Yeakel asked Crepps how he should weigh the state’s assertion that the provisions were enacted to protect its interest in “fetal life.” U.S. Supreme Court precedent allows for state-imposed restrictions on abortion based on that “legitimate and substantial interest,” he noted. Crepps said that in balancing those two interests, Yeakel should consider whether either of the two provisions at issue in this case have any connection to that stated desire; the answer, she said, is that they do not. The state must assert a “permissible connection” between its stated interest and the provisions beyond a simple desire “to make abortion less accessible.”

Take, for example, the argument about birth defects related to medication abortion; in that instance those defects could occur regardless how the medication is administered, she said, but it would not be legal to outlaw all medication abortion.

Indeed, witnesses this week noted that the older protocol, which appears on the drug’s label, requires a higher dose of the drugs, and carries a greater risk of complications – including infections – than does the newer, “off-label” protocol developed through years of “evidence-based medicine.” That updated protocol, which has been the subject of several large-scale studies, has become the norm. The fact that the Food and Drug Administration has not relabeled the drug (a process that has to be manufacturer driven and is costly) says nothing about whether the agency disapproves of the updated protocol, Crepps pointed out.

If not the FDA, then who decides “when the medical advance is sufficient” to impact a case such as this, and who decides how many physicians following a certain protocol are enough to qualify as an advance in medicine, Yeakel asked.

Crepps may not have been able to answer that specifically, but she said that by mandating that doctors follow the older and medically riskier protocol, the “state of Texas [has] interceded in the normal [process] of medical advancement,” she said. And “it now bears the burden of showing that’s necessary.”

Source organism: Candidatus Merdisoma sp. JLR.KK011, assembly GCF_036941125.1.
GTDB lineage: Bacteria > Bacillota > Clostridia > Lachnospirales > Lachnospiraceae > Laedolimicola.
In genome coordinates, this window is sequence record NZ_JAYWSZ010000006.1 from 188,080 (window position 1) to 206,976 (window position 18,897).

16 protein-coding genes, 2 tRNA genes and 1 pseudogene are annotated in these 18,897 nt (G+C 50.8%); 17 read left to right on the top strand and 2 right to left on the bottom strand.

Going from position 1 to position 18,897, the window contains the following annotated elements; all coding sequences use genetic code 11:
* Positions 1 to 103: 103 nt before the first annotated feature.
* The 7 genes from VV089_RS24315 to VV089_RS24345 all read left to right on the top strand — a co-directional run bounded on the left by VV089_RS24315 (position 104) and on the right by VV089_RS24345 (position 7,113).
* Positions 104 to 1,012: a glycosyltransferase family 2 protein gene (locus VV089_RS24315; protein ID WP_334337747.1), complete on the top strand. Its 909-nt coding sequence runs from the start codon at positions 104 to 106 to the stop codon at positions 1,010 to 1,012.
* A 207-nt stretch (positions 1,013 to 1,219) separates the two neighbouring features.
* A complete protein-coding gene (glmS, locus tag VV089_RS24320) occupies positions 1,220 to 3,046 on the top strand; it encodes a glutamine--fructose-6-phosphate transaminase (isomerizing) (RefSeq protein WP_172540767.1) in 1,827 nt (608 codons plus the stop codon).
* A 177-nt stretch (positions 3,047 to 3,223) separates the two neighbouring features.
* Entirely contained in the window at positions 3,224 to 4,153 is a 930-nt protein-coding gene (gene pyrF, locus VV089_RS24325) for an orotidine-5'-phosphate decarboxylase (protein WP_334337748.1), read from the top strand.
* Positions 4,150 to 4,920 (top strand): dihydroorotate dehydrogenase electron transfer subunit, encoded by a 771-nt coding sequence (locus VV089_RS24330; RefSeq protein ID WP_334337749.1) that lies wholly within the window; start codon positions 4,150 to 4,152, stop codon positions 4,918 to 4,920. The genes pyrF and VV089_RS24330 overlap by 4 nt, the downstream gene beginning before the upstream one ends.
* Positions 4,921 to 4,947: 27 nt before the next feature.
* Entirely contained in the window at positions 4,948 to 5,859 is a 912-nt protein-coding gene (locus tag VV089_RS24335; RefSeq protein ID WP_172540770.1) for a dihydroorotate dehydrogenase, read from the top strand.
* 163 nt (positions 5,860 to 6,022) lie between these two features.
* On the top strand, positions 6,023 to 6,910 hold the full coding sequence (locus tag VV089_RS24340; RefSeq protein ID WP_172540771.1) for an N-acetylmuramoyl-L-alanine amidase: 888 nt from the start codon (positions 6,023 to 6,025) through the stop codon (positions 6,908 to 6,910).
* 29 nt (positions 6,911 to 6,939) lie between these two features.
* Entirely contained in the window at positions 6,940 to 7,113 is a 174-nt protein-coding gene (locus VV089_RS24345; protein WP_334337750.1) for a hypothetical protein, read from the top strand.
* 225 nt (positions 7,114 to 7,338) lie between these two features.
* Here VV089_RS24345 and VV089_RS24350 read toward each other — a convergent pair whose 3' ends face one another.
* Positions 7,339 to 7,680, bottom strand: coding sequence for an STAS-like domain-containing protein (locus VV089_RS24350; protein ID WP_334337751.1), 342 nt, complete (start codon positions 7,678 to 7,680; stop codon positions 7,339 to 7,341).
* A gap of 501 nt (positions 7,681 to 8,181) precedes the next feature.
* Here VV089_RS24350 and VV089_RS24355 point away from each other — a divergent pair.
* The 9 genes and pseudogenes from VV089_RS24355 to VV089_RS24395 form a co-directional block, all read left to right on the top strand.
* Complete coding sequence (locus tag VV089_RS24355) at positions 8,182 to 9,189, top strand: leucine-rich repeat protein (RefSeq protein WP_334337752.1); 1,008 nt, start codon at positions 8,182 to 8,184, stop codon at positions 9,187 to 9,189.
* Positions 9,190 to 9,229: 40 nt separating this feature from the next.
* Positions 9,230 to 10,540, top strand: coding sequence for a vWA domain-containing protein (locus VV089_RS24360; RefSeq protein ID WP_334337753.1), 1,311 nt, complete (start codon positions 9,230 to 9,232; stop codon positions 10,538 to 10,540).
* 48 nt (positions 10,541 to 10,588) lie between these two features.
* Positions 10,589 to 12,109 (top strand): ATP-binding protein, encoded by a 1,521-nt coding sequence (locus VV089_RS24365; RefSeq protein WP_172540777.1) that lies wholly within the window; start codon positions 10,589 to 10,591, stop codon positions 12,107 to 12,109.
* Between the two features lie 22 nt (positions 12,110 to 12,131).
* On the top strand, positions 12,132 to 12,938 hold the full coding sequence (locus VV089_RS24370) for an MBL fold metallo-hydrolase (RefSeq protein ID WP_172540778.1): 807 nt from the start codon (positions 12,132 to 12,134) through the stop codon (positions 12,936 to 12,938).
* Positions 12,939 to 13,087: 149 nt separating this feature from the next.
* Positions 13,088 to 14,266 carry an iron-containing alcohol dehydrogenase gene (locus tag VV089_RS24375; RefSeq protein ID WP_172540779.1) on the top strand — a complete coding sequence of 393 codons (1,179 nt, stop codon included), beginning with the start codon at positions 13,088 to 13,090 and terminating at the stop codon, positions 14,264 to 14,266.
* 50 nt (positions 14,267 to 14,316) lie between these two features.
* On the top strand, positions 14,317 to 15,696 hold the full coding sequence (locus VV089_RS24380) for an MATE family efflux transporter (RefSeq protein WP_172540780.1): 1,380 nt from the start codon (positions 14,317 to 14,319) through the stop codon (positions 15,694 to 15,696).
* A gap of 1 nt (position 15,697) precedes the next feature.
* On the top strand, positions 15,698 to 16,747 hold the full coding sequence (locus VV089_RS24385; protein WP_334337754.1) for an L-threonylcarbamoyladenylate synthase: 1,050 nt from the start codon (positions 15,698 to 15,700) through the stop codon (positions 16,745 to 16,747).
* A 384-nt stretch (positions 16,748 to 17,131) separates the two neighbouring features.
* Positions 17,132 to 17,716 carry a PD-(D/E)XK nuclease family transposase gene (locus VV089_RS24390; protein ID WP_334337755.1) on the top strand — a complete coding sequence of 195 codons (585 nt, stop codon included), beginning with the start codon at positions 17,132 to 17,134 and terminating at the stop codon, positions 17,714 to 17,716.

Oldham, however, argued that it is the plaintiffs that carry the burden of proving the restrictions would be harmful or leave women without meaningful access to care, and they haven’t done so. Although the evidence before Yeakel includes testimony and written declarations from clinic operators attesting that they will shut their doors next week because of the restrictions, and includes the demographic extrapolations compiled by Potter, neither is enough to go on to prove their case, he argued.

"Is it the position of the state…that there is no proof to support the allegations made by providers" that at least 13 clinics will close and that more than 22,000 women will lose care, Yeakel asked.

Yes, Oldham said; just because the plaintiffs have “repeated” those assertions does not make them so.

"So, after the 29th it’ll be business as usual?" Yeakel followed up.

"I don’t pretend that I can see the future," Oldham said. "So what will happen on Tuesday, I don’t know, but they haven’t proved it to the court."

In rebuttal, Crepps said she was “surprised” to hear Oldham’s argument that appeared to stop just short of “calling our witnesses dishonest” about what they say will happen next week if the law is not blocked.

She suggested that Oldham’s assertion is just a “backdoor way of arguing” that the plaintiffs, instead of suing now and making a facial challenge before the law takes effect, should have to wait until after the law’s effects are felt, and “that we would have to wait for the disastrous consequences…before we can [seek] any Constitutional relief.”

There is little doubt that whoever loses will appeal the decision to the 5th U.S. Circuit Court of Appeals – and potentially to the U.S. Supreme Court – a reality Yeakel noted several times during the trial in asking the lawyers to keep their arguments focused specifically on whether the Texas provisions are legal under the high court’s precedent. Similar provisions have been successfully challenged in a number of states – including in Oklahoma, where an appeal based on a medication abortion provision is pending before the Supreme Court. Hospital admitting privilege provisions have been enacted – and blocked – in Mississippi, Alabama, Wisconsin, and North Dakota.

The single most important legislative priority of the Republican party in the era of Obama is a legislative priority that is illegal everywhere in this country. That is not stopping them.

—Rachel Maddow on unconstitutional abortion ban legislation. via

Federal judge blocks ND abortion law

via Planned Parenthood Action